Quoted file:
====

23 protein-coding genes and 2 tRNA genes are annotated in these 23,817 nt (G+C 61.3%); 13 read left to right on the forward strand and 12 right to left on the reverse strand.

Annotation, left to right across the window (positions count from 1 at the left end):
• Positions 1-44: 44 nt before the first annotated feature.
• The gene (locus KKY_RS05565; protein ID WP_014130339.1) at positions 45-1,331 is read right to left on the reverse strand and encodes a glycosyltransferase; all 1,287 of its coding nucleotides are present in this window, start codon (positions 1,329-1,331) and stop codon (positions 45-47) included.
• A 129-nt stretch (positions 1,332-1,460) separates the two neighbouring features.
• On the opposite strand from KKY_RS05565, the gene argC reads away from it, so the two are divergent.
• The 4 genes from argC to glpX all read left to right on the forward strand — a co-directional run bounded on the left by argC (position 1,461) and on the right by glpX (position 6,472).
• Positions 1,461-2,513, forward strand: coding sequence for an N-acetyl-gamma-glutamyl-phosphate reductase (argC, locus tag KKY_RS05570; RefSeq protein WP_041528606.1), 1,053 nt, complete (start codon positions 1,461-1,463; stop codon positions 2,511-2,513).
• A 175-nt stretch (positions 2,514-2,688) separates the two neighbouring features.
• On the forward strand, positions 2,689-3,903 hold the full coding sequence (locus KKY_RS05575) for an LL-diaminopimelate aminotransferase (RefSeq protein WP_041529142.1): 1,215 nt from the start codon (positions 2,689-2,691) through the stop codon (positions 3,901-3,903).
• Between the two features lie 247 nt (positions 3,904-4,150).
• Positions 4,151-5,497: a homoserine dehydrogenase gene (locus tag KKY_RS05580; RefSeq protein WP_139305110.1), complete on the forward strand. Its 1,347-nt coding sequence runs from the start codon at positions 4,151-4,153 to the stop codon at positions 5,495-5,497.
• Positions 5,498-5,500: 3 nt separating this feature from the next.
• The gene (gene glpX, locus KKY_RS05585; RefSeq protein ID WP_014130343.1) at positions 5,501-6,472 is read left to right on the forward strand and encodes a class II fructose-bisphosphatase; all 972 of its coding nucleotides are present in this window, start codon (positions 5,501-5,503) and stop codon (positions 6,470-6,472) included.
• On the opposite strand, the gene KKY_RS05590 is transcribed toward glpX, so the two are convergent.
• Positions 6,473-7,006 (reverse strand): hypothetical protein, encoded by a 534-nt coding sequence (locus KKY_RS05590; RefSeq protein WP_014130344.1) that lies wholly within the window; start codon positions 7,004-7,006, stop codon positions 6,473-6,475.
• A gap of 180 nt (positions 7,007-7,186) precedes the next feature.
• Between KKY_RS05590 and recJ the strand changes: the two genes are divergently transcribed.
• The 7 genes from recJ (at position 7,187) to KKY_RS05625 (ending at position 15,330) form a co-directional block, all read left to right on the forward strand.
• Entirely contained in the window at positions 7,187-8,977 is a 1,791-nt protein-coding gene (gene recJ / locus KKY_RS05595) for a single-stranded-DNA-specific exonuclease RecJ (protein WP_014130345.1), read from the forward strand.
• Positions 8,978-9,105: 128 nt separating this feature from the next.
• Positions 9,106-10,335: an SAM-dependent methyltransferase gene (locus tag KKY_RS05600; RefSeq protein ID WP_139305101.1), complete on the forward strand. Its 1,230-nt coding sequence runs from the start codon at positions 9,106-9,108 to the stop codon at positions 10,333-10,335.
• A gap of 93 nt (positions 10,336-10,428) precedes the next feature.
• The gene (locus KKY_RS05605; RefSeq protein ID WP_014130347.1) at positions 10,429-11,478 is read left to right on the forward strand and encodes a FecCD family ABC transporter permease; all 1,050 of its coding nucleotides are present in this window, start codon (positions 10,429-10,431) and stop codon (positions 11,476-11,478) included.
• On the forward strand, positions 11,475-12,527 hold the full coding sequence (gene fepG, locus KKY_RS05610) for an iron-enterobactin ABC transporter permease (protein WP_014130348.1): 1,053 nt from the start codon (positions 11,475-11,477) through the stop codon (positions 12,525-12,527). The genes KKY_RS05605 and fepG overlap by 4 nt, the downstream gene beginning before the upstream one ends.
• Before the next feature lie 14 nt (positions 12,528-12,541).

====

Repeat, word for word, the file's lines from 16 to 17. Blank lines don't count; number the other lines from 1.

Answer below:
• Positions 6,473-7,006 (reverse strand): hypothetical protein, encoded by a 534-nt coding sequence (locus KKY_RS05590; RefSeq protein WP_014130344.1) that lies wholly within the window; start codon positions 7,004-7,006, stop codon positions 6,473-6,475.
• A gap of 180 nt (positions 7,007-7,186) precedes the next feature.